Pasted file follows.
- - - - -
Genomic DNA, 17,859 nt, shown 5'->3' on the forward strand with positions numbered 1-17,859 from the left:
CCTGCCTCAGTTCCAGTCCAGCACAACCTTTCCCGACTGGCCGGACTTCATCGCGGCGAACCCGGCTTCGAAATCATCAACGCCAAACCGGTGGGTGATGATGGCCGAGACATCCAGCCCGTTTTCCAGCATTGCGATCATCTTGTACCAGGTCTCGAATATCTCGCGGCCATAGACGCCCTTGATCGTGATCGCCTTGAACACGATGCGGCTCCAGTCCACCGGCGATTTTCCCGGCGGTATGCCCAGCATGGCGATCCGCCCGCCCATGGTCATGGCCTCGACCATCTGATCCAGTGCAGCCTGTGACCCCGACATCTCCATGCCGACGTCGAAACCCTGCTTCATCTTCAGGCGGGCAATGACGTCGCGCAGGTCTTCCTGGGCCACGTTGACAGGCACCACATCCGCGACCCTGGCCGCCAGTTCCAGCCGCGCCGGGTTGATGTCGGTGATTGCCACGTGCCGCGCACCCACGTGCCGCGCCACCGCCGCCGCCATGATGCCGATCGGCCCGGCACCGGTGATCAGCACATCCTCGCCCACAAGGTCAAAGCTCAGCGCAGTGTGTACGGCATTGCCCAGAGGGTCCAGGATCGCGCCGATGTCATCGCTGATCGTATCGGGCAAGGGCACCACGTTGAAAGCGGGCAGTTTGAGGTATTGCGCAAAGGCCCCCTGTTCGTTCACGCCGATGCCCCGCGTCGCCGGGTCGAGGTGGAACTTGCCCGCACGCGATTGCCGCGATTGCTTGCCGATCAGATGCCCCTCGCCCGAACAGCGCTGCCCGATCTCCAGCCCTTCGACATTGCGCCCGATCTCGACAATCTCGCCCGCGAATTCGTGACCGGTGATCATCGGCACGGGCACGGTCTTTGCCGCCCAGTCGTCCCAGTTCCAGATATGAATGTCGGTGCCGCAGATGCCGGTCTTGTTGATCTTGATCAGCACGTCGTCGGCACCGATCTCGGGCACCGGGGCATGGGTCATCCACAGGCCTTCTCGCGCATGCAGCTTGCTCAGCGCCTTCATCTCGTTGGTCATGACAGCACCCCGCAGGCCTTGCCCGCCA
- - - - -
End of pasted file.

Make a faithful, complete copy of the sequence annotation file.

Genomic DNA, 17,859 nt, shown 5'->3' on the forward strand with positions numbered 1-17,859 from the left:
CCTGCCTCAGTTCCAGTCCAGCACAACCTTTCCCGACTGGCCGGACTTCATCGCGGCGAACCCGGCTTCGAAATCATCAACGCCAAACCGGTGGGTGATGATGGCCGAGACATCCAGCCCGTTTTCCAGCATTGCGATCATCTTGTACCAGGTCTCGAATATCTCGCGGCCATAGACGCCCTTGATCGTGATCGCCTTGAACACGATGCGGCTCCAGTCCACCGGCGATTTTCCCGGCGGTATGCCCAGCATGGCGATCCGCCCGCCCATGGTCATGGCCTCGACCATCTGATCCAGTGCAGCCTGTGACCCCGACATCTCCATGCCGACGTCGAAACCCTGCTTCATCTTCAGGCGGGCAATGACGTCGCGCAGGTCTTCCTGGGCCACGTTGACAGGCACCACATCCGCGACCCTGGCCGCCAGTTCCAGCCGCGCCGGGTTGATGTCGGTGATTGCCACGTGCCGCGCACCCACGTGCCGCGCCACCGCCGCCGCCATGATGCCGATCGGCCCGGCACCGGTGATCAGCACATCCTCGCCCACAAGGTCAAAGCTCAGCGCAGTGTGTACGGCATTGCCCAGAGGGTCCAGGATCGCGCCGATGTCATCGCTGATCGTATCGGGCAAGGGCACCACGTTGAAAGCGGGCAGTTTGAGGTATTGCGCAAAGGCCCCCTGTTCGTTCACGCCGATGCCCCGCGTCGCCGGGTCGAGGTGGAACTTGCCCGCACGCGATTGCCGCGATTGCTTGCCGATCAGATGCCCCTCGCCCGAACAGCGCTGCCCGATCTCCAGCCCTTCGACATTGCGCCCGATCTCGACAATCTCGCCCGCGAATTCGTGACCGGTGATCATCGGCACGGGCACGGTCTTTGCCGCCCAGTCGTCCCAGTTCCAGATATGAATGTCGGTGCCGCAGATGCCGGTCTTGTTGATCTTGATCAGCACGTCGTCGGCACCGATCTCGGGCACCGGGGCATGGGTCATCCACAGGCCTTCTCGCGCATGCAGCTTGCTCAGCGCCTTCATCTCGTTGGTCATGACAGCACCCCGCAGGCCTTGCCCGCCA